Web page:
After dinner, Jeff reminded me again of something that the vast majority of people in Europe and certainly in Britain are unaware of, that the foundations of the European Union were laid by a Christian, Robert Schuman back in 1950. What is so dangerous in the current debate about whether Britain exits the EU is that it has become dominated by economics. Issues of peace, reconciliation and cooperation are sidelined. It’s the market economy and not morality that is determining attitudes and outcomes. The strength of sterling more important than issues of human rights, justice, mutual support and cooperation. Border controls, territorial rights, British Sovereignty are seen to be of the most paramount importance. We must retain the right to limit the number of suffering people who are seeking our help. We must at all costs retain our sovereign right to self determination even if we flout human rights and fail standards of behaviour that give dignity and esteem to others. I am not saying that the EU does not need reforming, far from it but the dangerous situation that we have created and now find ourselves in could have serious consequences for not only Europe but the wider world. I had to turn last night’s Question Time (yes, you can watch it here in the Netherlands) off because what I heard from most of the panel and certainly from the audience was an anti European stance. Such antagonism and anti European rhetoric is deeply disturbing, with so much of rooted in ignorance, prejudice and self-interest.  Of course self-interest is an understandable protective mechanism when confronted by challenges and any change but it is the ruin of relationships. Europe teeters, I believe on the brink of something very dangerous. Rarely in the course of history has Europe experienced such a period of peace and cooperation as we have known since the end of the Second World War. Yet now, I believe it is being threatened and undermined by the self interest and political posturing that is so damaging. The leaders of today’s European nations have little or no personal experience of war in their homelands and appear oblivious to the conditions and factors that led to the rise of Hitler and the Third Reich.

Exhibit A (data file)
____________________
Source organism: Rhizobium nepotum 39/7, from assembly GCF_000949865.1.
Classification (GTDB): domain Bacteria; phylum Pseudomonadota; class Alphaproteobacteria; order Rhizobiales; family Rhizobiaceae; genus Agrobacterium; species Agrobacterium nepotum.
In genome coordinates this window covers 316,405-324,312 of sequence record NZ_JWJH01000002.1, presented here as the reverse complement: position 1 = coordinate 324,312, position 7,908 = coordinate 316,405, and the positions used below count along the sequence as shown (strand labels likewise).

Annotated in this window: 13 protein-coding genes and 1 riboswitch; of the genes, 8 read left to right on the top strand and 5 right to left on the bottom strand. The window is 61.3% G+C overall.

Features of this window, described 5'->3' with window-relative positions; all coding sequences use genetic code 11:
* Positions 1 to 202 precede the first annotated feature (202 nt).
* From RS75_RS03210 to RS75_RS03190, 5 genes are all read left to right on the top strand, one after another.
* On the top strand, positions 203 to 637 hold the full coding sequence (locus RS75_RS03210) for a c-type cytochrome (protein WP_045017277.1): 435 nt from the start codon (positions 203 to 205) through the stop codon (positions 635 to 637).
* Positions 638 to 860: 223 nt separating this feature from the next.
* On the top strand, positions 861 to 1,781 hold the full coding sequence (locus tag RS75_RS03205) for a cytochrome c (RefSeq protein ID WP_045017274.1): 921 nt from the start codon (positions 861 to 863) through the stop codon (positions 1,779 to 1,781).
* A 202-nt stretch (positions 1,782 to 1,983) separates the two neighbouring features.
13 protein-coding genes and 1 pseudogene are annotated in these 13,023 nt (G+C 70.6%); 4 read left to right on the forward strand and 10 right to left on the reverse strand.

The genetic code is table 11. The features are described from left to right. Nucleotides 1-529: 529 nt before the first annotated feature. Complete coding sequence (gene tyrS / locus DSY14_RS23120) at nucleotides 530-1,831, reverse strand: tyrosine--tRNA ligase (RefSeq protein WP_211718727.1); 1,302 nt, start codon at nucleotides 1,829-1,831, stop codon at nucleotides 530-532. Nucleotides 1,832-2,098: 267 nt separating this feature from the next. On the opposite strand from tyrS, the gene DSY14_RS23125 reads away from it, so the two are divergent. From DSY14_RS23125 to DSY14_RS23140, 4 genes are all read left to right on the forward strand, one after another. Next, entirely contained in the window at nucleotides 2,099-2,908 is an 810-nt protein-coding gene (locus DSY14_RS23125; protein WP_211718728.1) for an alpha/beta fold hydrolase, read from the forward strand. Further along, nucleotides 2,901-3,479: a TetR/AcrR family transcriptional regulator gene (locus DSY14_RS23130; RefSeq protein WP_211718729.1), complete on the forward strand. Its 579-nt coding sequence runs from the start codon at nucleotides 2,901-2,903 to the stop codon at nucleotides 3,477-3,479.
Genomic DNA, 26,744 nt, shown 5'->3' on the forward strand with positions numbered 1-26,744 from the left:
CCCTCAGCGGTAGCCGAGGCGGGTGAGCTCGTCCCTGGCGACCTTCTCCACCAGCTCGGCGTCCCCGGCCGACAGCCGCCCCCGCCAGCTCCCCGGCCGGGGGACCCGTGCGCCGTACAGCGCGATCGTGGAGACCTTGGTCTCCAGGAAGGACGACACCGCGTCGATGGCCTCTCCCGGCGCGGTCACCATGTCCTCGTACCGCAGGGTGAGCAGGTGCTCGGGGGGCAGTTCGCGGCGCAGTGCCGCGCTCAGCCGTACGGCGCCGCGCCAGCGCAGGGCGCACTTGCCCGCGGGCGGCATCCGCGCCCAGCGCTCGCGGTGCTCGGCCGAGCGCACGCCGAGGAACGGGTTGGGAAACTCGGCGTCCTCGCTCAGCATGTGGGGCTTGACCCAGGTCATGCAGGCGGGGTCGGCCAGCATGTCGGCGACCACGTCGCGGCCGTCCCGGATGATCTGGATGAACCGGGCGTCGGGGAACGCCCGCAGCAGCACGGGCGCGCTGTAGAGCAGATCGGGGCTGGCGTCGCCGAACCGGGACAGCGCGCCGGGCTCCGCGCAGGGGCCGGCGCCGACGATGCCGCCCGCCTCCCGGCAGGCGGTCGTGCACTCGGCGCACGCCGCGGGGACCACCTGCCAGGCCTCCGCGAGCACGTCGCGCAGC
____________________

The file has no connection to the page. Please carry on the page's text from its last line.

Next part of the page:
It’s very interesting here in the Netherlands to get other European’s views on how Britain is perceived and it is not good. One well informed Dutch delegate at yesterday’s conference told me that European leaders would try hard to help our Prime Minister, because they know that if Britain leaves it will signal other dissident groups to want to break away and that could lead to some serious consequences, not least for the poorer nations who would in turn lose their relative stability and inevitably conflict, violence and war would ensue. Have we learnt nothing from the lessons of the 1930’s when self-interest and and nationalism reared its ugly head and caused the Second World War?!    Let’s beware of Edmund Burke’s words:  Those who don’t know history are doomed to repeat it.

God have mercy upon us.

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2 Responses to New Monasticism and Europe

  1. Keith Judson says:

    Thanks again, Roy. I happened to see a copy of today’s Times and a good article by Matthew Parris. Essentially he was saying that Britain should be thinking about the positive contribution we can make to Europe, rather than simply ask what we’re getting out of it. He also pointed out that despite its shortcomings EU sets an example of countries attempting to live together peaceably. Much more in the article that was worth reading. Enjoy the rest of your trip! Keith

  2. Pingback: Het was een inspirerende dag! | Monastiek: anders missionair!?